Regulation of the choroid plexus physiology by ion channels and bioactive lipid signaling
We are currently studying steroid regulation of the ion channels and transporters expressed in the choroid plexus epithelial cells (CPEC). The choroid plexus (CP), located within each ventricle of the brain, is a secretory epithelial tissue, manufacturing 80% of the cerebrospinal fluid (CSF) in the brain1. In each ventricle, the CP consists of a single layer of cuboidal epithelial cells lining a complex network of capillaries1,2. These choroid plexus epithelial cells form tight junctions with one another, creating a blood-CSF barrier to prevent paracellular passage of molecules and thereby controlling the composition of CSF3. The CP receives more blood flow per gram of tissue than any other tissue in the body and produces 400-600mL CSF per 24 hours2,4,5. The CSF has three main functions: to protect the brain, supply nutrients to the central nervous system and remove waste products from cerebral metabolism.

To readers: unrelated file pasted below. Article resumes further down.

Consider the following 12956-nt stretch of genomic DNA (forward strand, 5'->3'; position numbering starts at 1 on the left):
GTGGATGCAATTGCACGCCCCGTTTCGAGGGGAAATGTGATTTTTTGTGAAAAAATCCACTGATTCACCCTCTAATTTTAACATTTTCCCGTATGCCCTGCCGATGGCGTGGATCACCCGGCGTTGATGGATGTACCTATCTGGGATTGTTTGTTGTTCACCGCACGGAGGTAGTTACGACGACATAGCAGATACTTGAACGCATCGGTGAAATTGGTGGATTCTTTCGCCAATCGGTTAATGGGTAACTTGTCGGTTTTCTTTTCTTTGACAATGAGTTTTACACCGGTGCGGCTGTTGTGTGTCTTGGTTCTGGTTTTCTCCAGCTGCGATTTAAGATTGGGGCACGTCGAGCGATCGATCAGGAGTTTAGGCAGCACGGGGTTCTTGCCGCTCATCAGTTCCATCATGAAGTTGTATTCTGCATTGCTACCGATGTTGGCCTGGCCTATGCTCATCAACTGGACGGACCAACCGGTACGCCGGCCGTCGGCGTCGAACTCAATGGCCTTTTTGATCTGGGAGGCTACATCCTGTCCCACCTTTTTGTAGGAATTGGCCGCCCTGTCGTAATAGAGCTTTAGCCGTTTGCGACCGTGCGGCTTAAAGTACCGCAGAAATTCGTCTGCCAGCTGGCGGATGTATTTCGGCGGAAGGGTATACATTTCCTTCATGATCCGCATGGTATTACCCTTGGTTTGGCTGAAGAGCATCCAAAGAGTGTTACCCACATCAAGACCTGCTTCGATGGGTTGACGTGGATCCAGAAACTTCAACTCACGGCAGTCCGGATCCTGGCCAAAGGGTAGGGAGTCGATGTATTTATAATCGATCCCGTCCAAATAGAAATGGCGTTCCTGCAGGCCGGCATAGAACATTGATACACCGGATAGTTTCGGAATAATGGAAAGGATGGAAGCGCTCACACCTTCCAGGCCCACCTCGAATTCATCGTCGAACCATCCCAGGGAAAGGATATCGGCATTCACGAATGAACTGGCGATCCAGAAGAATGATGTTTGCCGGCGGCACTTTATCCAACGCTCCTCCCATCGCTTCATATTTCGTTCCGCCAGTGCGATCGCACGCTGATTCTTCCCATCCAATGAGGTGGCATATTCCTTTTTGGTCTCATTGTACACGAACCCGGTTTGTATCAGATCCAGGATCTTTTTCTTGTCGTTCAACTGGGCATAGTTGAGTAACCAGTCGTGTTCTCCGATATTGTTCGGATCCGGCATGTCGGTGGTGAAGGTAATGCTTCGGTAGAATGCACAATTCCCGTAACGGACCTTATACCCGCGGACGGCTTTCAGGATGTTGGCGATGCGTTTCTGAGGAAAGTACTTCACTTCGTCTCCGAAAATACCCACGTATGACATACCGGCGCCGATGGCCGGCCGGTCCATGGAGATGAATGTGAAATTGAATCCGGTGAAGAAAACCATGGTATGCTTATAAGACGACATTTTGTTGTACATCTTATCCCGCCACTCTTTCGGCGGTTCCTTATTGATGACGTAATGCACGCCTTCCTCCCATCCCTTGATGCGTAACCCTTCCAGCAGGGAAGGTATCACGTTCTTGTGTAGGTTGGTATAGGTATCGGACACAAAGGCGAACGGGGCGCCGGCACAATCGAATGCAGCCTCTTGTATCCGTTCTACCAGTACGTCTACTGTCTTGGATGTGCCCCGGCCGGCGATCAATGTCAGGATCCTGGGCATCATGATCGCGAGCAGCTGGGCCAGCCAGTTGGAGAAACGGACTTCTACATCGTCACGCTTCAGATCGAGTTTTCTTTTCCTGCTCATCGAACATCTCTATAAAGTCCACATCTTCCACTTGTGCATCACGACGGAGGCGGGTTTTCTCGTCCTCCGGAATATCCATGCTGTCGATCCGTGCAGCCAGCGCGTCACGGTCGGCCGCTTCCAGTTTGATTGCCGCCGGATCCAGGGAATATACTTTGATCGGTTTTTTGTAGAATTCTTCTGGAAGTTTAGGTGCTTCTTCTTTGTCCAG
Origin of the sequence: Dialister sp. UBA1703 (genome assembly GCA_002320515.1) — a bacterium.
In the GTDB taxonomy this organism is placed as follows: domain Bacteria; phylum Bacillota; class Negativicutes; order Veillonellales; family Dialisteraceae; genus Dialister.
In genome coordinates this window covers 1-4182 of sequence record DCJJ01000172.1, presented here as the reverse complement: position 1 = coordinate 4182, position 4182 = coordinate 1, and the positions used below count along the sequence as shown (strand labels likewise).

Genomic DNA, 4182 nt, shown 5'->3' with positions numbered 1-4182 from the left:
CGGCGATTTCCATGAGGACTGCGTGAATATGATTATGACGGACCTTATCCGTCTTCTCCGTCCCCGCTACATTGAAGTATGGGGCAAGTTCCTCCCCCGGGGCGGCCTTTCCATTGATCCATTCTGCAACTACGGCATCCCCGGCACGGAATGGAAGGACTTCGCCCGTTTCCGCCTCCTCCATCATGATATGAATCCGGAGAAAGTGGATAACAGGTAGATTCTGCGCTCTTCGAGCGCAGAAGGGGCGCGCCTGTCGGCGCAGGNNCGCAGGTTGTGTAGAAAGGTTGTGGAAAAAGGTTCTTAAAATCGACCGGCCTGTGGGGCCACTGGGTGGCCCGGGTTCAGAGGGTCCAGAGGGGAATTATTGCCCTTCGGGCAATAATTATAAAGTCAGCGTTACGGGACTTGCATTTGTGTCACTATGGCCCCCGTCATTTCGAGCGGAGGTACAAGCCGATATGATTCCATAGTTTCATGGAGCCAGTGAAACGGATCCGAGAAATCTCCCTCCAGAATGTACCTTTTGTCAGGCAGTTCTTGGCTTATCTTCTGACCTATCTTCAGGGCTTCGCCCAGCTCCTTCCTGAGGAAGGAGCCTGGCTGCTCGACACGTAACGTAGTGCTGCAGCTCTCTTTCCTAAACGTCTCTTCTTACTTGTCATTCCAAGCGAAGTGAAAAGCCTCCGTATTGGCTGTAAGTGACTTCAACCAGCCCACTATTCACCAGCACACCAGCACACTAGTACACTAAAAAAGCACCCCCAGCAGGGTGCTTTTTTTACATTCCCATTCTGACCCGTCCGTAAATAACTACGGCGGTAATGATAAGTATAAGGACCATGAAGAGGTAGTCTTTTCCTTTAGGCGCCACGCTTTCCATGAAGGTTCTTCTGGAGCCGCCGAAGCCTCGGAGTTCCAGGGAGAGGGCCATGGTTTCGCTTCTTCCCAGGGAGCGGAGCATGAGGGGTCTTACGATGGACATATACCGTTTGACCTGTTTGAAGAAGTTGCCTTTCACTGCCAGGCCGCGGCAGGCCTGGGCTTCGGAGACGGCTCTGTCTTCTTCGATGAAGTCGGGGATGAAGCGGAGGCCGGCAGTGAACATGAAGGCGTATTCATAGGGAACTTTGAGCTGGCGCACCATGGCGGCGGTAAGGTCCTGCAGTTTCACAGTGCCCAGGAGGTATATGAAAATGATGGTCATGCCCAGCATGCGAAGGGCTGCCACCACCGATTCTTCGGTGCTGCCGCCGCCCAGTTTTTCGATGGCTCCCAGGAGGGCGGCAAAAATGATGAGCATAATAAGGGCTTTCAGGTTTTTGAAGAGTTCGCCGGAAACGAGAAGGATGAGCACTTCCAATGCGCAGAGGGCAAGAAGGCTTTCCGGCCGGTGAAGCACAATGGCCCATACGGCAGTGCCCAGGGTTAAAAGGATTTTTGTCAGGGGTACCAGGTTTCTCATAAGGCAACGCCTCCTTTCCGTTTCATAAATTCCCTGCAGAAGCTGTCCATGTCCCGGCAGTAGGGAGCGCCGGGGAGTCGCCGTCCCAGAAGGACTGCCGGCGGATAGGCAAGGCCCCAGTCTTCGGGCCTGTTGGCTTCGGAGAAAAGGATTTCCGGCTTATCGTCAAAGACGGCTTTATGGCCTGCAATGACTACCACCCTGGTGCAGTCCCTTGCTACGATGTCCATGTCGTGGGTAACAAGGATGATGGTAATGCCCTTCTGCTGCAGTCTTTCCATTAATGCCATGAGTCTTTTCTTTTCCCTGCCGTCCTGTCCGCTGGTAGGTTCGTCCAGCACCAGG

Cerebrospinal fluid formation begins as plasma is passed through a network of fenestrated capillaries in the basement membrane of the choroid plexus epithelial cells1. A Na+/K+ ATPase in the apical membrane actively pumps out 3 Na+ out of the cell and 2 K+ into the cell, against both of their concentration gradient, with the use of one ATP molecule1,3,6. Anion transport of Cl– and HCO3– across the luminal membrane follows. The transcellular transport of Na+ and Cl– ions generates an osmotic gradient that, in turn, drives the secretion of water from the plasma, across the choroid plexus epithelium, to the ventricular lumen through the aquaporin 1 (AQP1) channel1. Lastly, the K+ ions that were brought into the cell by Na+/K+ ATPase are then pumped out by apical facing K+ channels. However, regulation of these channels and transporters is not fully understood.
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- Kaur, C., Rathnasamy, G. & Ling, E. A. The choroid plexus in healthy and diseased brain. Journal of Neuropathology and Experimental Neurology vol. 75 198–213 (2016).